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A time of hope and reflection

The hot news this month is that in some regions the prospect of future employment is looking decidedly rosier for probationers and recently qualified teachers who are still on the permanent supply chain.

My network of fellow probationers tells me that some regions are offering early retirement packages to the "more mature" teachers (some with quite a nice enhancement, I gather) in the hope that this will prove attractive and free up some posts.

I'm sure that there are other local council objectives behind this, but to many it will come as a relief that gaining a permanent post in the near future is a real possibility. So, the opposite ends of the spectrum are quite pleased, which leaves the "middle" cursing both the luck of new teachers and "old" ones (no offence intended).

Teacher disillusionment is not new, but from talking with others it appears that there is more unhappiness than genuine enjoyment in teaching these days. Perhaps this typifies all professions, in that it is very easy to go with the flow and criticise your workload, senior management figures and the "public" - in our case, the quality of pupils - but it is hard to remain enthusiastic and upbeat when others all around warn of your naivety and how it will change soon.

It is also increasingly difficult to remain focused and disciplined when, as probationers, we are scrutinised on all aspects of the curriculum and our classroom management and organisation, while the same rules do not apparently apply to those more experienced teachers who seem above the level of planning and organisation that is drummed into us at university or college and during this one-year placement.

I know from discussions with other probationers at courses that one of the particular difficulties this year has been the sharing of a class with another, often very experienced, teacher who does not use the same positive behaviour strategies you may employ, does not take heed of the planning you have prepared or is reluctant to relinquish control and take time to discuss classroom issues with you on a weekly, never mind daily, basis.

Then again, it is easy to criticise, as I have said many a time before, and there are many experienced teachers I have come across who are only too happy to share the benefit of their experience with you and also be open to new ideas. Perhaps in 30 years' time I will feel I have earned the right to be less scrutinised and managed; but will that mean I have lost my ability to be a reflective practitioner?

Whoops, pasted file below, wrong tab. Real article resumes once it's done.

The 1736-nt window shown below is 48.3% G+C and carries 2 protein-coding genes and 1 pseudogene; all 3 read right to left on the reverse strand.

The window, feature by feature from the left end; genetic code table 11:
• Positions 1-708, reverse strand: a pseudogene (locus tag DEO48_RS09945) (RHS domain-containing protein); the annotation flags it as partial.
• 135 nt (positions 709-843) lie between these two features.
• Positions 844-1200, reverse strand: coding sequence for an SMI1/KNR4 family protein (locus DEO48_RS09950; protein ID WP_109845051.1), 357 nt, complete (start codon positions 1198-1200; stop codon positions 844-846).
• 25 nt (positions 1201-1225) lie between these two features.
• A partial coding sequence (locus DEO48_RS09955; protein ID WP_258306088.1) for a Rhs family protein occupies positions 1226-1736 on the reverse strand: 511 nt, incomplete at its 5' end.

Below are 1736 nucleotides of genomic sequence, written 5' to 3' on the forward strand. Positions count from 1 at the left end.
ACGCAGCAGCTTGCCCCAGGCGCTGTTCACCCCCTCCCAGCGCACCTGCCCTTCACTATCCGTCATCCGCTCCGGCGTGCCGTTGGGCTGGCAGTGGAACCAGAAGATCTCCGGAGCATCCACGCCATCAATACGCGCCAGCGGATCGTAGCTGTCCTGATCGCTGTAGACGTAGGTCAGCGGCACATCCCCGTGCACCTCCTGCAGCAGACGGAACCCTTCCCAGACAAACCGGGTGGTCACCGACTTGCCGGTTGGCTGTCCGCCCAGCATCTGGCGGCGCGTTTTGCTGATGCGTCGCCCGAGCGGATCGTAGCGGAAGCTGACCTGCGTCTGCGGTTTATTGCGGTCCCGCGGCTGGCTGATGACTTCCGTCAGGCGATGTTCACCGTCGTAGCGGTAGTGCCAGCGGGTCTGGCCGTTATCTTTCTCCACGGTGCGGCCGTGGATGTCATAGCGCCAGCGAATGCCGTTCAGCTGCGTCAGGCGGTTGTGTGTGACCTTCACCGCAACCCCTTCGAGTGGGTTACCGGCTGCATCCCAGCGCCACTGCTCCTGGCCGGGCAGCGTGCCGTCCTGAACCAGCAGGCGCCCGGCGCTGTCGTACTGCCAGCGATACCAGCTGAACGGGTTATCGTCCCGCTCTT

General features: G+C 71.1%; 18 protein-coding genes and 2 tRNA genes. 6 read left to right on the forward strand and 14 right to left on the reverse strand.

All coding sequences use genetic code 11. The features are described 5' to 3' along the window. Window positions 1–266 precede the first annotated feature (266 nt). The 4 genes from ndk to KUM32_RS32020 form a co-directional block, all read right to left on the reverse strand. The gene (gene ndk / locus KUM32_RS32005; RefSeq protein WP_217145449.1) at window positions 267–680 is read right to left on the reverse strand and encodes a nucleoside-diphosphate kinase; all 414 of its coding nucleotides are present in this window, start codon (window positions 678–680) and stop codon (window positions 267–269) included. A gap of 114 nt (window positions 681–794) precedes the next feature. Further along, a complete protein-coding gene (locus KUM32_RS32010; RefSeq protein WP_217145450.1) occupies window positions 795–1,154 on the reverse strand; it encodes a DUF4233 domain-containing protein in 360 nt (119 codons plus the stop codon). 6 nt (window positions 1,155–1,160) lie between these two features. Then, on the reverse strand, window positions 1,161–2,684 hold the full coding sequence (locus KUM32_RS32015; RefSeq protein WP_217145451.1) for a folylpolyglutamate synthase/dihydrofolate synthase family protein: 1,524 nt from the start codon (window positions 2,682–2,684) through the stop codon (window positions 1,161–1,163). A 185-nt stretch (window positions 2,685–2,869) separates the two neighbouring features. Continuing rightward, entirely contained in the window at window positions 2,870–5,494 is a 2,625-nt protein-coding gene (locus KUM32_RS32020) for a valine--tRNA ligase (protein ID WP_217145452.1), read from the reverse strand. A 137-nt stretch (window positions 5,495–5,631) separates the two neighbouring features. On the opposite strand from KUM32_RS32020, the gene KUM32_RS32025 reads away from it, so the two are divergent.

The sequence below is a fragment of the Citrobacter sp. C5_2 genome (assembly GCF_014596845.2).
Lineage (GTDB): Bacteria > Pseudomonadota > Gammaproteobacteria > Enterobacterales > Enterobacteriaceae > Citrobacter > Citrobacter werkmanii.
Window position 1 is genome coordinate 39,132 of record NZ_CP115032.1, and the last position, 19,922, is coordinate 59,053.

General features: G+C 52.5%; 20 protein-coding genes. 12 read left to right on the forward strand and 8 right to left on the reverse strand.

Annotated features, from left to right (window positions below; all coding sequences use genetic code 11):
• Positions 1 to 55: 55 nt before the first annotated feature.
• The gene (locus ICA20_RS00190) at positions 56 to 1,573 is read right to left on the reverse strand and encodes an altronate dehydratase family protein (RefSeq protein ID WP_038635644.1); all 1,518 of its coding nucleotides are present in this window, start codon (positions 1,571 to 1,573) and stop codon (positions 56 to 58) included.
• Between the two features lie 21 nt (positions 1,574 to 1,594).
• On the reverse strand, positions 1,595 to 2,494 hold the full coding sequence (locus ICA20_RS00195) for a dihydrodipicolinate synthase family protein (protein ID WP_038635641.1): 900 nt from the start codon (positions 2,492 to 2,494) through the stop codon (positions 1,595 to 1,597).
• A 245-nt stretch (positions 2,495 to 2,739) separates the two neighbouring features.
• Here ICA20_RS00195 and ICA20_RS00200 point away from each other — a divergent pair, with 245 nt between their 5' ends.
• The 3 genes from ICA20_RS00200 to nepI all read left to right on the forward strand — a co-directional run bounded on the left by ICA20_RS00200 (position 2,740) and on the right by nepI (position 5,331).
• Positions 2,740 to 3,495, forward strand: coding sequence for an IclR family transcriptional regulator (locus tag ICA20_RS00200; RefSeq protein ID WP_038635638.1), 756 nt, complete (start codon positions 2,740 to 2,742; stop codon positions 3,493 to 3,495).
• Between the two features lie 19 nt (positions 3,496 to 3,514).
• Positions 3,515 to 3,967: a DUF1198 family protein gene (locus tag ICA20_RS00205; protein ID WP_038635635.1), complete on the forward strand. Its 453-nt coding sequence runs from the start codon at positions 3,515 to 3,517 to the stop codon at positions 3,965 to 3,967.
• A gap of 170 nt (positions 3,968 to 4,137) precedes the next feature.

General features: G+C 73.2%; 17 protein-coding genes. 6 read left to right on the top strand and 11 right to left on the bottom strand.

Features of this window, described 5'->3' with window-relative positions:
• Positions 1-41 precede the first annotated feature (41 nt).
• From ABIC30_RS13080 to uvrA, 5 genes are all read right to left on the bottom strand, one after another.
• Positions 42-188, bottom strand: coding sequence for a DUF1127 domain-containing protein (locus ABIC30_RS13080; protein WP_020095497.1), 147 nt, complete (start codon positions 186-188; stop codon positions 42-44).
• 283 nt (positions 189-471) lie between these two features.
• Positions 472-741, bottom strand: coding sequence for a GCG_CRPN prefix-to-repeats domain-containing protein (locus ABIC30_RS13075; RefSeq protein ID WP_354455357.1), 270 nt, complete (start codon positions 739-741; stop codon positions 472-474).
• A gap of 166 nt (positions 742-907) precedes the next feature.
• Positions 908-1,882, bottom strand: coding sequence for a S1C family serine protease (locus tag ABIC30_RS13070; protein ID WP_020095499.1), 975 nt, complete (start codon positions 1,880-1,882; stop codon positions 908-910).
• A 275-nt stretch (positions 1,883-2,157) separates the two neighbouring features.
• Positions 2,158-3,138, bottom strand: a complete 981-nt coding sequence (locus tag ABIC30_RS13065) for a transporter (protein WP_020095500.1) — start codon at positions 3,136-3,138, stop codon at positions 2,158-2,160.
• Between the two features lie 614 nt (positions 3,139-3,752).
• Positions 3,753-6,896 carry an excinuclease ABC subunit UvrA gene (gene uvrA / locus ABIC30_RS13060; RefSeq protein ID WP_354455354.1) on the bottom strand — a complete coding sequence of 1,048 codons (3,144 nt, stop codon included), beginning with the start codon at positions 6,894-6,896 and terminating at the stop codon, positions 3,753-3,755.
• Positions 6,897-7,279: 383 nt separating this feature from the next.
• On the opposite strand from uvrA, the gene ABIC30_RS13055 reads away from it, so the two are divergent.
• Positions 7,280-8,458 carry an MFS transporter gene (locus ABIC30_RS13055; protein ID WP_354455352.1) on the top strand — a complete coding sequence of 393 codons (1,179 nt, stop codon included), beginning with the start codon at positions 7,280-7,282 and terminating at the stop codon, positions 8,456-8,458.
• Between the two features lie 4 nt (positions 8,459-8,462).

One benefit arising from this difficult situation is that, should we ever be in a position where we are supporting a probationer or sharing their class, we will know exactly what not to do. I, for one, will endeavour to do things very differently with any future protege.

The time for end-of-year reports is looming and again I feel the burden of responsibility when commenting on the ability of 25-plus pupils in more than 16 subjects. Trying to be diplomatic and forceful is a delicate balance. How to appease parents' concerns but criticise their child at the same time? This is where the benefit of experience, no doubt, comes into its own.

Report time is also a stark reminder of how quickly this year has gone. It will soon be time to leave behind the class and school which you were thrust upon. I think that many probationers, once they take stock of where they were in August and where they are now or will be come June, will realise that a huge amount of learning, both professionally and personally, has taken place and that it was never as bad as we thought it was.

Challenging and a lot of hard work - lots and lots of hard work and late nights and fretting - yes, but we never thought it was going to be easy, did we?

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